PETALING JAYA: Malaysia’s roads are not safe enough for animals to cross and more infrastructure is needed to help them do so, green groups said.
Their warnings came after a tiger was killed on a highway yesterday.
More than 100 animals were hit over the past year.
“If you have a road dissecting a (tiger’s) home range, it’s inevitable they will cross to the other side,” said Wildlife Conservation Society Malaysia director Dr Melvin Gumal.
He said special passages built under or over roads would give animals a chance to cross them without being hit by traffic.
“There (passages) are not enough. Tapirs are killed, elephants knocked,” he said, adding that signs asking people to slow down were not enough.
At about midnight yesterday, a Malayan tiger was hit by a car on the East Coast Expressway Phase 2 (LPT2).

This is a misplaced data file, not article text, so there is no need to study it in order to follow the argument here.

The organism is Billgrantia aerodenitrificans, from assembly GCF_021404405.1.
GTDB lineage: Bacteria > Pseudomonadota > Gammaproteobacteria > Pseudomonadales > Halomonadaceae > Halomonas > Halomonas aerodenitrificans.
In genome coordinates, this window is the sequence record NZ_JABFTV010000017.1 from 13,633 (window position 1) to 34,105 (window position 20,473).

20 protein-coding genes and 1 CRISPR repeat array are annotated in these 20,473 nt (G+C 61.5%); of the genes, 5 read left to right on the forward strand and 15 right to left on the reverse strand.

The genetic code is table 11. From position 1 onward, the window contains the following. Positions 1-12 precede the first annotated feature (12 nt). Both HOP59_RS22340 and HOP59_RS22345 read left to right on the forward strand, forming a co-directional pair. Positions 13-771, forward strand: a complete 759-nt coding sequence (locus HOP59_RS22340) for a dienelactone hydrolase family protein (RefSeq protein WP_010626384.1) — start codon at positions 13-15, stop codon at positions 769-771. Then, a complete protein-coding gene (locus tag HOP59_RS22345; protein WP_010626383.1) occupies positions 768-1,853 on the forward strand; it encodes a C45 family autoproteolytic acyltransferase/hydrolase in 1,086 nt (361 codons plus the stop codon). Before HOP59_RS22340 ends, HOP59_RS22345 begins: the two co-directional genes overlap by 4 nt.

Bernama reported that environmental factors such as wild and domestic animals accounted for 113 accident cases on the LPT2 from Feb 1 to Nov last year.
The Department of Wildlife and National Parks later confirmed that the tiger was pregnant with two foetuses aged about two months.
WWF-Malaysia executive director Datuk Dr Dionysius Sharma said there have been passages made, though the move to build them has been “slow”.
“We’re finding more increases (of wildlife accidents) on the roads. We need to work faster,” he said.
Malaysian Nature Society president Henry Goh said the LPT2 cut through primary forests in the peninsula.
The highway has been fully operational since Jan 31, 2015.
The Star previously reported that 1,924 wild animals were killed on roads in Malaysia from June 2006 to June 2014.
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